Monthly Archives: March 2019

Browse and Bedeck with Desert’s Bounty–Mustards and more!

Meadows of bladderpod are carpeting Tucson’s West Side, parts of Avra Valley, and the Tohono O’odham Nation. Bare ground between creosote bushes has turned yellow! Enough for all!  (MABurgess photo)

How glorious!  We haven’t had a spring like this in the Sonoran Desert for so long!  With continuing rains, there’s such plenty around us that there is more than enough for all the pollinators, herbivores, insectivores, granivores, and omnivores that may wish to indulge in the wild-mustard smorgasbord–including two-leggeds.  We are drinking in–yea, indulging in–their beauty.  But we also can benefit from their phytonutrients and enjoy their spicy flavors.  Tia Marta here to share some fun ideas for including the “weeds” from the back-forty into your cuisine and your nutrition.   [As you know, I don’t really believe in weeds.  They all have purpose].

Dancing yellow Crucifers–Yellow Bladderpod (Lesquerella gordoni, members of the mustard family–are not only showy but edible too. Try them as a garnish or a spicy addition to salads. (MABurgess photo)

The name bladder pod refers to the spherical little fruit (seedpod) that looks like a tiny balloon with a divider down the middle, which forms after the 4-petaled flower is pollinated.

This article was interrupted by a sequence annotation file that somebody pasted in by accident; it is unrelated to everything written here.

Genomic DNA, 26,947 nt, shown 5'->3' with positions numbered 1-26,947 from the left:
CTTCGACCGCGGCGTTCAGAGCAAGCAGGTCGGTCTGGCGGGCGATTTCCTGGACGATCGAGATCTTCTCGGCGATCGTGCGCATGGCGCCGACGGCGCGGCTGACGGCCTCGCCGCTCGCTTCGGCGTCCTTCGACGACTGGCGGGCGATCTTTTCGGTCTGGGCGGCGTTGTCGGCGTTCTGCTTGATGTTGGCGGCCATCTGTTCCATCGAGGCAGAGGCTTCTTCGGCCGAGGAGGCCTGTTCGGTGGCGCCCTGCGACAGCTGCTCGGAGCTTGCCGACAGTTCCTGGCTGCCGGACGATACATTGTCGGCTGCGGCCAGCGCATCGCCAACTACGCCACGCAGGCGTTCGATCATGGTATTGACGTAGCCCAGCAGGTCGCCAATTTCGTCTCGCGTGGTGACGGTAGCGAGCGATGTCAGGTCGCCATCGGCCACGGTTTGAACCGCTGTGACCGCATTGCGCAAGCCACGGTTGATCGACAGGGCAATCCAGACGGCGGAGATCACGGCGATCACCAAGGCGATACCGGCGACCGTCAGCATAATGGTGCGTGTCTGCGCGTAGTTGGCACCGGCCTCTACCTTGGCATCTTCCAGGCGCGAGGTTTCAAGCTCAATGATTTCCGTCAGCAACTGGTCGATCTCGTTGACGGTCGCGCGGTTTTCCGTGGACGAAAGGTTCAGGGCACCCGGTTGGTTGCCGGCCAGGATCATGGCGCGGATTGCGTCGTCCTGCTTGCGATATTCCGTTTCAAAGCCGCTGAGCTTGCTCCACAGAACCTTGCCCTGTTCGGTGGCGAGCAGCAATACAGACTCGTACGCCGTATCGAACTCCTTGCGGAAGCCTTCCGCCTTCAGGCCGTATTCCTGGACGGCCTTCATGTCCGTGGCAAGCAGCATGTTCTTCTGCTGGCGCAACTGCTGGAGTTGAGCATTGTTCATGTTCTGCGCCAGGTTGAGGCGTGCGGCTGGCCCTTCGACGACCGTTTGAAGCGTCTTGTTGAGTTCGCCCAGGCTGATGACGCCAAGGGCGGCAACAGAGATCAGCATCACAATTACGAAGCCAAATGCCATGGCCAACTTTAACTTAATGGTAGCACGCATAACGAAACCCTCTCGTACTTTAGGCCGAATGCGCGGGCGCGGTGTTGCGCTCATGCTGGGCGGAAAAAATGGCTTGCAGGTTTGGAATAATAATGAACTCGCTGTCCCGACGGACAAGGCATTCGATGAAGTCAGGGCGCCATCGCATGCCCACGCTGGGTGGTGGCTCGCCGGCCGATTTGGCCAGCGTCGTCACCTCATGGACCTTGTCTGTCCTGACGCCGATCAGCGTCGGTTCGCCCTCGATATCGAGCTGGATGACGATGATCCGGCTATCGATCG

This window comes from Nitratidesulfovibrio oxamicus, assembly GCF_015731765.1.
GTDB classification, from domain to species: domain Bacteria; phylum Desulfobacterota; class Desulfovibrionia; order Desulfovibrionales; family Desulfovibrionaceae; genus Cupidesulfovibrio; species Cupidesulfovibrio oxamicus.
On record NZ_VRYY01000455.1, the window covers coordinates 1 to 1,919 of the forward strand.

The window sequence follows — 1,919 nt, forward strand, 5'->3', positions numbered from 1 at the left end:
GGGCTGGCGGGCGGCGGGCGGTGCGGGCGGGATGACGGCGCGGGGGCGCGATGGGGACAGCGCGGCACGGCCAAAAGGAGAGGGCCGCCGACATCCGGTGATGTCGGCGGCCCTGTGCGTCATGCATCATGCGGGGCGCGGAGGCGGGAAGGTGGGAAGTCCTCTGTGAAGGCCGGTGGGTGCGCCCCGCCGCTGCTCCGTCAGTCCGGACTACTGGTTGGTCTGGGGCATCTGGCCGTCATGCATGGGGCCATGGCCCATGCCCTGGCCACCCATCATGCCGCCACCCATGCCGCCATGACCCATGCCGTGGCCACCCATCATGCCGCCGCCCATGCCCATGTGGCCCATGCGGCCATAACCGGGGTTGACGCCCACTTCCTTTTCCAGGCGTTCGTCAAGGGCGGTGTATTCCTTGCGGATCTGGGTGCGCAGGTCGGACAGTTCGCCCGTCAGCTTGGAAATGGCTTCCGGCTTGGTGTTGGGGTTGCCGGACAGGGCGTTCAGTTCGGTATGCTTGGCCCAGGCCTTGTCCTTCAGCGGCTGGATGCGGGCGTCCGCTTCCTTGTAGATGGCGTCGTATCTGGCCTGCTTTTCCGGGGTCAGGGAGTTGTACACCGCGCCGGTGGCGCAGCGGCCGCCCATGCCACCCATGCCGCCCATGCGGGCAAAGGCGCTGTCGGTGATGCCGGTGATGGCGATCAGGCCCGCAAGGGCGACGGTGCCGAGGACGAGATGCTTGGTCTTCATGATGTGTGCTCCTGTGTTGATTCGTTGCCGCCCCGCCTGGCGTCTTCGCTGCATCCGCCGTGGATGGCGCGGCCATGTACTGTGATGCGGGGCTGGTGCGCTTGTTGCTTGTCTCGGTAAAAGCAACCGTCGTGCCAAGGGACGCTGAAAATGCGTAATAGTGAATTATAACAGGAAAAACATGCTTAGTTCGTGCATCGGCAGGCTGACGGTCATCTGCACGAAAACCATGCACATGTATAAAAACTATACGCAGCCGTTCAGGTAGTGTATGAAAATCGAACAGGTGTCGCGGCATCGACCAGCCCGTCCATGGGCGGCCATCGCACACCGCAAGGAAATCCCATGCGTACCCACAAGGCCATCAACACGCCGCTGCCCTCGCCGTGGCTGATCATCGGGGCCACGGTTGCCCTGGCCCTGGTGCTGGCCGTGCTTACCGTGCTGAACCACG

Yellow Bladderpod (aka Lesquerella gordoni) flowers gives your salad a wonderful little flavor-kick and a touch of beauty to boot. Nip off the very fresh tops of this wild mustard and toss it in with your favorite salad. (MABurgess photo)

Verbena gooddinggii–Goodding’s verbena–is forming lovely mounds of lavender in arroyos across the Sonoran Desert. Keep your eyes peeled as you drive. It also makes a fabulous landscape plant for xeriscape yards. Notice how the flowerless in each cluster turn from orchid to French blue after pollination. Try verbena as a garnish on any platter for a winsome look and edible addition. (MABurgess photo)

Lovely, fragrant Goodding’s Verbena makes a refreshing tea steeped for a few minutes. It has a hint of sweet on one part of the tongue and a little interesting bitterness on another. It’s as if flavor could be depicted as color! Pleasantly, verbena tea is a beautiful calming tea. It can safely mellow you out which is what tea-time should do for all–young and old! (MABurgess photo)

Peppergrass (Lepidium sp.) is not a grass at all! So what’s in a name? Well it is kinda spicy–I wouldn’t say peppery–just a gentle “bite.” It’s a delicate little mustard growing in profuse mounds and sprays this spring. You don’t usually notice it until you are up close. Check out the 2 bladder-pod flowers in the midst of the peppergrass seedpod stalks in this image. (MABurgess photo)

Peppergrass–another mustard family plant growing in plenty this spring–makes a zesty herbal addition to roast chicken (and other meats). It also makes an edible little garnish spray to liven up any platter. (MABurgess photo)

Tia Marta encourages you to go out and enjoy this amazing desert floral display.  You can visit special places like the Arizona-Sonora Desert Museum or Tohono Chul Park to learn names of the flowers.  In natural places where you find meadows of mustards or verbena, know that they can provide you not only visual joy but also vitamins and minerals that only fresh greens can give.  Happy flower hunting!

 

 

Categories: Cooking, Edible Flowers, Edible Landscape Plant, Gardening, herbs, Sonoran Native | 1 Comment

Love Chimichangas? Here’s a book for you.